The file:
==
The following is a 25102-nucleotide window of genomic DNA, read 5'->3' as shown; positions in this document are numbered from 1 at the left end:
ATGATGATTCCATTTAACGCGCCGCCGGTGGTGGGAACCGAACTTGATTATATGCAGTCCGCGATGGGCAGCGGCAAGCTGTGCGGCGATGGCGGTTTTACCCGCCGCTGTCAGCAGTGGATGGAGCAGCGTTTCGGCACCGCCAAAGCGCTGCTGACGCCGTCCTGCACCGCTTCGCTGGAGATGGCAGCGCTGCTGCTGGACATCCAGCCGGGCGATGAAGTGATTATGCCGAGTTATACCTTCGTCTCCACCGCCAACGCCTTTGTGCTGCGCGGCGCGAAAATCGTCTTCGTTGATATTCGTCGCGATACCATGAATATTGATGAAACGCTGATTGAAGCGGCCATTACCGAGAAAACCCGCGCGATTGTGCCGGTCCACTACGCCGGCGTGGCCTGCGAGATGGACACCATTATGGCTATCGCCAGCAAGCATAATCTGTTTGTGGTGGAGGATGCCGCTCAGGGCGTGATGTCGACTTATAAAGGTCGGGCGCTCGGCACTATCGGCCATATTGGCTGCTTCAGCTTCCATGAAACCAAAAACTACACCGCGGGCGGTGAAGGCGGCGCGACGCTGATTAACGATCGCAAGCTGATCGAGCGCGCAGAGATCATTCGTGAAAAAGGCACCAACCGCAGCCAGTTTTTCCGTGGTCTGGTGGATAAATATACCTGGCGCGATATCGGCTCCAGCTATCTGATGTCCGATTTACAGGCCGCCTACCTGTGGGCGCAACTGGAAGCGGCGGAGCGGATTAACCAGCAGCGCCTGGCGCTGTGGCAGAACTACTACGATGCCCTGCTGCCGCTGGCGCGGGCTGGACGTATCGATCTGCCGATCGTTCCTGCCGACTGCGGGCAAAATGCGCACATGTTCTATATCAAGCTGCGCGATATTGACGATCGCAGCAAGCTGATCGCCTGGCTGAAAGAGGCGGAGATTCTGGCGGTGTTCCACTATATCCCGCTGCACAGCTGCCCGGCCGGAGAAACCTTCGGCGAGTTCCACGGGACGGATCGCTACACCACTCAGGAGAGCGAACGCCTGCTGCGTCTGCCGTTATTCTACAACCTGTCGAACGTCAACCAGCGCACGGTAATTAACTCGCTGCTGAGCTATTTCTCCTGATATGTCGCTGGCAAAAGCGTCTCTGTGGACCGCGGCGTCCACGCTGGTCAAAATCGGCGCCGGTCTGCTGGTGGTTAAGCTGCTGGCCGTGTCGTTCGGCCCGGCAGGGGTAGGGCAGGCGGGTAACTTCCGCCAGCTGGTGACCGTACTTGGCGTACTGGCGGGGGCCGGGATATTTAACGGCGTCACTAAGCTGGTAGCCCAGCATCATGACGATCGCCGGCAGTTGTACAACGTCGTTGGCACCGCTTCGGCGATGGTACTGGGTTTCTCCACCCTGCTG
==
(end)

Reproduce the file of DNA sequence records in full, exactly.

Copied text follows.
The following is a 25102-nucleotide window of genomic DNA, read 5'->3' as shown; positions in this document are numbered from 1 at the left end:
ATGATGATTCCATTTAACGCGCCGCCGGTGGTGGGAACCGAACTTGATTATATGCAGTCCGCGATGGGCAGCGGCAAGCTGTGCGGCGATGGCGGTTTTACCCGCCGCTGTCAGCAGTGGATGGAGCAGCGTTTCGGCACCGCCAAAGCGCTGCTGACGCCGTCCTGCACCGCTTCGCTGGAGATGGCAGCGCTGCTGCTGGACATCCAGCCGGGCGATGAAGTGATTATGCCGAGTTATACCTTCGTCTCCACCGCCAACGCCTTTGTGCTGCGCGGCGCGAAAATCGTCTTCGTTGATATTCGTCGCGATACCATGAATATTGATGAAACGCTGATTGAAGCGGCCATTACCGAGAAAACCCGCGCGATTGTGCCGGTCCACTACGCCGGCGTGGCCTGCGAGATGGACACCATTATGGCTATCGCCAGCAAGCATAATCTGTTTGTGGTGGAGGATGCCGCTCAGGGCGTGATGTCGACTTATAAAGGTCGGGCGCTCGGCACTATCGGCCATATTGGCTGCTTCAGCTTCCATGAAACCAAAAACTACACCGCGGGCGGTGAAGGCGGCGCGACGCTGATTAACGATCGCAAGCTGATCGAGCGCGCAGAGATCATTCGTGAAAAAGGCACCAACCGCAGCCAGTTTTTCCGTGGTCTGGTGGATAAATATACCTGGCGCGATATCGGCTCCAGCTATCTGATGTCCGATTTACAGGCCGCCTACCTGTGGGCGCAACTGGAAGCGGCGGAGCGGATTAACCAGCAGCGCCTGGCGCTGTGGCAGAACTACTACGATGCCCTGCTGCCGCTGGCGCGGGCTGGACGTATCGATCTGCCGATCGTTCCTGCCGACTGCGGGCAAAATGCGCACATGTTCTATATCAAGCTGCGCGATATTGACGATCGCAGCAAGCTGATCGCCTGGCTGAAAGAGGCGGAGATTCTGGCGGTGTTCCACTATATCCCGCTGCACAGCTGCCCGGCCGGAGAAACCTTCGGCGAGTTCCACGGGACGGATCGCTACACCACTCAGGAGAGCGAACGCCTGCTGCGTCTGCCGTTATTCTACAACCTGTCGAACGTCAACCAGCGCACGGTAATTAACTCGCTGCTGAGCTATTTCTCCTGATATGTCGCTGGCAAAAGCGTCTCTGTGGACCGCGGCGTCCACGCTGGTCAAAATCGGCGCCGGTCTGCTGGTGGTTAAGCTGCTGGCCGTGTCGTTCGGCCCGGCAGGGGTAGGGCAGGCGGGTAACTTCCGCCAGCTGGTGACCGTACTTGGCGTACTGGCGGGGGCCGGGATATTTAACGGCGTCACTAAGCTGGTAGCCCAGCATCATGACGATCGCCGGCAGTTGTACAACGTCGTTGGCACCGCTTCGGCGATGGTACTGGGTTTCTCCACCCTGCTG